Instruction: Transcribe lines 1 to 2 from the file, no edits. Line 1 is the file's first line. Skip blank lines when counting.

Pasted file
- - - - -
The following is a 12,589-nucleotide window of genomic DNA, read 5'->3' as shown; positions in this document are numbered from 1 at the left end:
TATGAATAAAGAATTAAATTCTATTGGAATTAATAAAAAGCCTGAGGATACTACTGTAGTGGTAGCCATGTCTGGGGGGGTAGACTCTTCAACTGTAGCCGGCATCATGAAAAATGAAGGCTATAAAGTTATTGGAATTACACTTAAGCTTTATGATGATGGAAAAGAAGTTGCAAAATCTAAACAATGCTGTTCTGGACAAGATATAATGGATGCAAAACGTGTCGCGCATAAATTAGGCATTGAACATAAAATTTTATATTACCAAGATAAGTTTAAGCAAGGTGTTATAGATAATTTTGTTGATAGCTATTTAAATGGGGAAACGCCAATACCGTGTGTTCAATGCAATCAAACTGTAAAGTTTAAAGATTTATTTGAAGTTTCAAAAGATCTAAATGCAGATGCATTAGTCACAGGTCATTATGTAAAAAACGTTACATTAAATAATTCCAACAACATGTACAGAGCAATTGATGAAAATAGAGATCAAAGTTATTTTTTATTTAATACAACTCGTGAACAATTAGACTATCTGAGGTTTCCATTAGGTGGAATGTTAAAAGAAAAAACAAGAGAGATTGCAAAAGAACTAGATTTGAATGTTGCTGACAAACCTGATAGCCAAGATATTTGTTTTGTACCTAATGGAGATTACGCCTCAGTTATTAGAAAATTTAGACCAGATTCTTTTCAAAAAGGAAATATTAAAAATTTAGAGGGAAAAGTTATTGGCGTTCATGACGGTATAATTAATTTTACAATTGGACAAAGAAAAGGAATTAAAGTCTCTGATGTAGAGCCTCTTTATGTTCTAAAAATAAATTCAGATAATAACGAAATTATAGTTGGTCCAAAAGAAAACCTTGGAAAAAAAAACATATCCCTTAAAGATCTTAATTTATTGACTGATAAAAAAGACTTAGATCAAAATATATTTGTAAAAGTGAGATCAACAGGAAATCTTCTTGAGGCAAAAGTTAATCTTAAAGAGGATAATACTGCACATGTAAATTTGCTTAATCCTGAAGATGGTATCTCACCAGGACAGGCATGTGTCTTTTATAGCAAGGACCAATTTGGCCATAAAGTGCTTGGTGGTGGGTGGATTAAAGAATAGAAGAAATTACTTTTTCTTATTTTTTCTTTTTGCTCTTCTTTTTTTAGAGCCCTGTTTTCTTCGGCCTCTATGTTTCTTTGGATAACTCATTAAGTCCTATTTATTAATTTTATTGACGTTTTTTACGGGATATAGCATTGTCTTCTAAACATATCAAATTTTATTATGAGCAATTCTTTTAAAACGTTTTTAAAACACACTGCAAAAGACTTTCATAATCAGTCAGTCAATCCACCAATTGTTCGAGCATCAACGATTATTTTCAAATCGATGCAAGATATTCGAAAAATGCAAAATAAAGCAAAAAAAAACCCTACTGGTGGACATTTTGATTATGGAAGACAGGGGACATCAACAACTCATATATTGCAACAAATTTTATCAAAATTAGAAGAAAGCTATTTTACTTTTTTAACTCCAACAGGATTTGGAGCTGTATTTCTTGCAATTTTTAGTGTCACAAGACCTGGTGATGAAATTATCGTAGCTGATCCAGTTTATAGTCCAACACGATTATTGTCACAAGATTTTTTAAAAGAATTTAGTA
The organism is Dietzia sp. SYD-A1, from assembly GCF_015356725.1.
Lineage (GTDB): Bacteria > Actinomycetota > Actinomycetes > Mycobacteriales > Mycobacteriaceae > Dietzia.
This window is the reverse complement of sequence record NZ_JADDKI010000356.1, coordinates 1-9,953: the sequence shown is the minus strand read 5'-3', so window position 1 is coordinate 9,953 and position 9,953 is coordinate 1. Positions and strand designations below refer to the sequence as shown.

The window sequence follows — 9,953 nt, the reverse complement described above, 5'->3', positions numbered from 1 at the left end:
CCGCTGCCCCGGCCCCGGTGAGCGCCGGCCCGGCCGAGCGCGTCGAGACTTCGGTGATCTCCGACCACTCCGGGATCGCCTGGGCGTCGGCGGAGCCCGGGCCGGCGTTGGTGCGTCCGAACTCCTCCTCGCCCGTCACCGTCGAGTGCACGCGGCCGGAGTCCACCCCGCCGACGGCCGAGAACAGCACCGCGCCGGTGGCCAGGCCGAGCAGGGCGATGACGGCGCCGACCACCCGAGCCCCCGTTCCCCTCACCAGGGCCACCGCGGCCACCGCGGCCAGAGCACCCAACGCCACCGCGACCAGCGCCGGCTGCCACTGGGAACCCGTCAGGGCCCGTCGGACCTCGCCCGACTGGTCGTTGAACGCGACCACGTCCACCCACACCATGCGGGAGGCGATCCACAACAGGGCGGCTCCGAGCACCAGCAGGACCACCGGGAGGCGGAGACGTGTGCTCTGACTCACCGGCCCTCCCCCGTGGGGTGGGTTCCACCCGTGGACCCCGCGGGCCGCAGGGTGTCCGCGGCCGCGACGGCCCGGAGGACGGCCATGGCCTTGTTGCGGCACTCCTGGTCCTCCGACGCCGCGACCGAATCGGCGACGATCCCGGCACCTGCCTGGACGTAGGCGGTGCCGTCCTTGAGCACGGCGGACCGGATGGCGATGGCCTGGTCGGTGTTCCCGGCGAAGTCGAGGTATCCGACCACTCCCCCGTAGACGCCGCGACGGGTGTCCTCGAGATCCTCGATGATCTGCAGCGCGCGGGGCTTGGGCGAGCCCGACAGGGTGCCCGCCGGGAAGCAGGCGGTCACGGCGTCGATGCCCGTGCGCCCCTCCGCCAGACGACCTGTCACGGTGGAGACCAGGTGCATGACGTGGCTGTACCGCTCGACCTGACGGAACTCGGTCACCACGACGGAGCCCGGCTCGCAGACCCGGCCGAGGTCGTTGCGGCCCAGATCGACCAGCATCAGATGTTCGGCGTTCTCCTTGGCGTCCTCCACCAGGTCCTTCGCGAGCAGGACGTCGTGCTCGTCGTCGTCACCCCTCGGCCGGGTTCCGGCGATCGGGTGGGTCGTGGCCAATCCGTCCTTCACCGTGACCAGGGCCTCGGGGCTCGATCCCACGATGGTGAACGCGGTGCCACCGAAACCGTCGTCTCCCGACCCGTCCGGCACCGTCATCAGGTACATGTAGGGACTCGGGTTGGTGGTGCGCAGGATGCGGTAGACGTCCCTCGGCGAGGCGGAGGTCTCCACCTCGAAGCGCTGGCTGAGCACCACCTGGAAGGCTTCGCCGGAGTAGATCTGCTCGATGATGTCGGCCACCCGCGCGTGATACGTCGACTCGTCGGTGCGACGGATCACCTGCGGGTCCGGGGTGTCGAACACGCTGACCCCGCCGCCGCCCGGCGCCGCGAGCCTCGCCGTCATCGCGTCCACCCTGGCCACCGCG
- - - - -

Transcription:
The following is a 12,589-nucleotide window of genomic DNA, read 5'->3' as shown; positions in this document are numbered from 1 at the left end:
TATGAATAAAGAATTAAATTCTATTGGAATTAATAAAAAGCCTGAGGATACTACTGTAGTGGTAGCCATGTCTGGGGGGGTAGACTCTTCAACTGTAGCCGGCATCATGAAAAATGAAGGCTATAAAGTTATTGGAATTACACTTAAGCTTTATGATGATGGAAAAGAAGTTGCAAAATCTAAACAATGCTGTTCTGGACAAGATATAATGGATGCAAAACGTGTCGCGCATAAATTAGGCATTGAACATAAAATTTTATATTACCAAGATAAGTTTAAGCAAGGTGTTATAGATAATTTTGTTGATAGCTATTTAAATGGGGAAACGCCAATACCGTGTGTTCAATGCAATCAAACTGTAAAGTTTAAAGATTTATTTGAAGTTTCAAAAGATCTAAATGCAGATGCATTAGTCACAGGTCATTATGTAAAAAACGTTACATTAAATAATTCCAACAACATGTACAGAGCAATTGATGAAAATAGAGATCAAAGTTATTTTTTATTTAATACAACTCGTGAACAATTAGACTATCTGAGGTTTCCATTAGGTGGAATGTTAAAAGAAAAAACAAGAGAGATTGCAAAAGAACTAGATTTGAATGTTGCTGACAAACCTGATAGCCAAGATATTTGTTTTGTACCTAATGGAGATTACGCCTCAGTTATTAGAAAATTTAGACCAGATTCTTTTCAAAAAGGAAATATTAAAAATTTAGAGGGAAAAGTTATTGGCGTTCATGACGGTATAATTAATTTTACAATTGGACAAAGAAAAGGAATTAAAGTCTCTGATGTAGAGCCTCTTTATGTTCTAAAAATAAATTCAGATAATAACGAAATTATAGTTGGTCCAAAAGAAAACCTTGGAAAAAAAAACATATCCCTTAAAGATCTTAATTTATTGACTGATAAAAAAGACTTAGATCAAAATATATTTGTAAAAGTGAGATCAACAGGAAATCTTCTTGAGGCAAAAGTTAATCTTAAAGAGGATAATACTGCACATGTAAATTTGCTTAATCCTGAAGATGGTATCTCACCAGGACAGGCATGTGTCTTTTATAGCAAGGACCAATTTGGCCATAAAGTGCTTGGTGGTGGGTGGATTAAAGAATAGAAGAAATTACTTTTTCTTATTTTTTCTTTTTGCTCTTCTTTTTTTAGAGCCCTGTTTTCTTCGGCCTCTATGTTTCTTTGGATAACTCATTAAGTCCTATTTATTAATTTTATTGACGTTTTTTACGGGATATAGCATTGTCTTCTAAACATATCAAATTTTATTATGAGCAATTCTTTTAAAACGTTTTTAAAACACACTGCAAAAGACTTTCATAATCAGTCAGTCAATCCACCAATTGTTCGAGCATCAACGATTATTTTCAAATCGATGCAAGATATTCGAAAAATGCAAAATAAAGCAAAAAAAAACCCTACTGGTGGACATTTTGATTATGGAAGACAGGGGACATCAACAACTCATATATTGCAACAAATTTTATCAAAATTAGAAGAAAGCTATTTTACTTTTTTAACTCCAACAGGATTTGGAGCTGTATTTCTTGCAATTTTTAGTGTCACAAGACCTGGTGATGAAATTATCGTAGCTGATCCAGTTTATAGTCCAACACGATTATTGTCACAAGATTTTTTAAAAGAATTTAGTA